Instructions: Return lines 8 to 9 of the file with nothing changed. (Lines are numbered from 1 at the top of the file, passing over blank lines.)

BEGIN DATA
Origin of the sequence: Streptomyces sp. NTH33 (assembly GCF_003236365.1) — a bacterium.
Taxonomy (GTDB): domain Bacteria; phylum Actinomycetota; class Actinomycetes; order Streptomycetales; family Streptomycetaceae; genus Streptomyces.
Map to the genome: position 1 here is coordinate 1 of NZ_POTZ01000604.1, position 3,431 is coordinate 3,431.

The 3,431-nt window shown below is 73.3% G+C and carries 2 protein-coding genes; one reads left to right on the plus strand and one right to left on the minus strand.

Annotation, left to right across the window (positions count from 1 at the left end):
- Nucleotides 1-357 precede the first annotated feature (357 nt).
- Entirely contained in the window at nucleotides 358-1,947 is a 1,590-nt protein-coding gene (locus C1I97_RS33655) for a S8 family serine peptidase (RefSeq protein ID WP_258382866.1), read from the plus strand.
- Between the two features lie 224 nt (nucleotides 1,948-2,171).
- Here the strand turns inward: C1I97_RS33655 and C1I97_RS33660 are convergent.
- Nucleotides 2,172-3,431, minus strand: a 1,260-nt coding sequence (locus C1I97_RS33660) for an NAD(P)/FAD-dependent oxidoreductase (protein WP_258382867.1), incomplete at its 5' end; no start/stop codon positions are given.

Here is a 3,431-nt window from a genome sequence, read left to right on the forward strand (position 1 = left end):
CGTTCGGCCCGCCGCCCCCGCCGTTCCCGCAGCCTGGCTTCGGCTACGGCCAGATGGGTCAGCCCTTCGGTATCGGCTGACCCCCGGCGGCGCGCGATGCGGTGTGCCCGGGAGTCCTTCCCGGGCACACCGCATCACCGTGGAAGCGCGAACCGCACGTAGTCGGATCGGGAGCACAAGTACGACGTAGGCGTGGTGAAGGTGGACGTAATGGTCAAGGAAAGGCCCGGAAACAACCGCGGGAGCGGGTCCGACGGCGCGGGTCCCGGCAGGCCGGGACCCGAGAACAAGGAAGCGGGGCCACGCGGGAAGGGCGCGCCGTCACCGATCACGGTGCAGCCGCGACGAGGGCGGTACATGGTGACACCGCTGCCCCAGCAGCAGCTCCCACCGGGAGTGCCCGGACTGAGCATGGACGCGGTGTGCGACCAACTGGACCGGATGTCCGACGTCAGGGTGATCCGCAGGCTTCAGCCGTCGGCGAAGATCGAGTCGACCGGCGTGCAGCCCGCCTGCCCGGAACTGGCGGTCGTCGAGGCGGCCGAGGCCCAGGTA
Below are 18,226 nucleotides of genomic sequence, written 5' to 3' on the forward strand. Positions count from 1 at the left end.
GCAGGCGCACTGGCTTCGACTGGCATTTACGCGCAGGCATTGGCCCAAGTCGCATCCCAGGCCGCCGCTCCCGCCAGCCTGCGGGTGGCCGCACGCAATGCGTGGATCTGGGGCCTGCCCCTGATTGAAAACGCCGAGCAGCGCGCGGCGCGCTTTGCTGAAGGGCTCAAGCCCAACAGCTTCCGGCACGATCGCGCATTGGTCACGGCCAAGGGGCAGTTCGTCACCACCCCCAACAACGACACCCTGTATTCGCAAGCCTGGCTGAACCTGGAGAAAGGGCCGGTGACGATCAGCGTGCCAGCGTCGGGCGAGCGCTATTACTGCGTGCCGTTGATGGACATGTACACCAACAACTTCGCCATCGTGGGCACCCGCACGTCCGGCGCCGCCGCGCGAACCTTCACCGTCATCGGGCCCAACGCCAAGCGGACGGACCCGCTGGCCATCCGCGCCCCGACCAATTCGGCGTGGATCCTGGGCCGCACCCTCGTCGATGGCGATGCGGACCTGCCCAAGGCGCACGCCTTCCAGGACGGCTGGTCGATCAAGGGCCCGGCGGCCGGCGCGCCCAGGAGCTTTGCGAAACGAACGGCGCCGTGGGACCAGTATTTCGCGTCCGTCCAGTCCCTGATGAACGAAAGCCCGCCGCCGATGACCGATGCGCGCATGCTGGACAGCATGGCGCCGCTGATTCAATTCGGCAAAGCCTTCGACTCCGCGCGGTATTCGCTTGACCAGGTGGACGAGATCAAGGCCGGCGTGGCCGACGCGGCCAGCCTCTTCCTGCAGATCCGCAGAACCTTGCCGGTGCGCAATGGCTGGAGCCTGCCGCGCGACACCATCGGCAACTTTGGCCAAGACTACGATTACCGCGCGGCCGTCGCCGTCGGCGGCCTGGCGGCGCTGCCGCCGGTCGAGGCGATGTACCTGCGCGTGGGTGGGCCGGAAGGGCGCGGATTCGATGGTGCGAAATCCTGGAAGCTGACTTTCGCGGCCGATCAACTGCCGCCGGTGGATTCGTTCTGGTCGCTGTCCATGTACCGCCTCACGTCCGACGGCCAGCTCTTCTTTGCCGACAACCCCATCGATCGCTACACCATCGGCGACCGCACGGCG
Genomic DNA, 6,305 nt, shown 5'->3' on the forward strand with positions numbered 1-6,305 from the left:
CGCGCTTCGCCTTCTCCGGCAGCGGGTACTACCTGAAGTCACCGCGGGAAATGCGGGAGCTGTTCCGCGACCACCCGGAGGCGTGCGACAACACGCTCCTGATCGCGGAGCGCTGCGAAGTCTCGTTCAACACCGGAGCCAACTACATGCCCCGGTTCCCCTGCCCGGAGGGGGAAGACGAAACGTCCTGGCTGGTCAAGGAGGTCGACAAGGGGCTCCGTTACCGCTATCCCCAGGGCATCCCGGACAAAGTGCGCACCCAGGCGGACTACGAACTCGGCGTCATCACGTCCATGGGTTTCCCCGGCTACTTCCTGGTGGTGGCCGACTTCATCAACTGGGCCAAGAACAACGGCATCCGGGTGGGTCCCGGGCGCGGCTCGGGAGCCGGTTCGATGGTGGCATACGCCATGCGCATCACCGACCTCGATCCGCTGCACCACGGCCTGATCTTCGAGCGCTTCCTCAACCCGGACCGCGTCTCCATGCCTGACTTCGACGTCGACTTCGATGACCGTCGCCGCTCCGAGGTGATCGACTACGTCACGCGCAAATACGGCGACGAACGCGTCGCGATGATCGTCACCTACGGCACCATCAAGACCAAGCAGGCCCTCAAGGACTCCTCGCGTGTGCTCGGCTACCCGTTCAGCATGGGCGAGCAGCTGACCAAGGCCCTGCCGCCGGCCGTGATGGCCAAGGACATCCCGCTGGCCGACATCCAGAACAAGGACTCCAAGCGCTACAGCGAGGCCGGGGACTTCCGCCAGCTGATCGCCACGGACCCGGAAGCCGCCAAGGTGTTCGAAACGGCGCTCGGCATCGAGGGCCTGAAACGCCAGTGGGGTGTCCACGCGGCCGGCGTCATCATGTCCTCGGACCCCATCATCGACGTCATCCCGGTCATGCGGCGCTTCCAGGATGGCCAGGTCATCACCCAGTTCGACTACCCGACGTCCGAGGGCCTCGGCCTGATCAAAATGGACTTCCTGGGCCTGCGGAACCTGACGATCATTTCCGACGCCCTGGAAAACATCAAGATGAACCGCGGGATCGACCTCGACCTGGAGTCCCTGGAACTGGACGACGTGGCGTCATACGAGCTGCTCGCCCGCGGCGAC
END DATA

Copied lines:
- Between the two features lie 224 nt (nucleotides 1,948-2,171).
- Here the strand turns inward: C1I97_RS33655 and C1I97_RS33660 are convergent.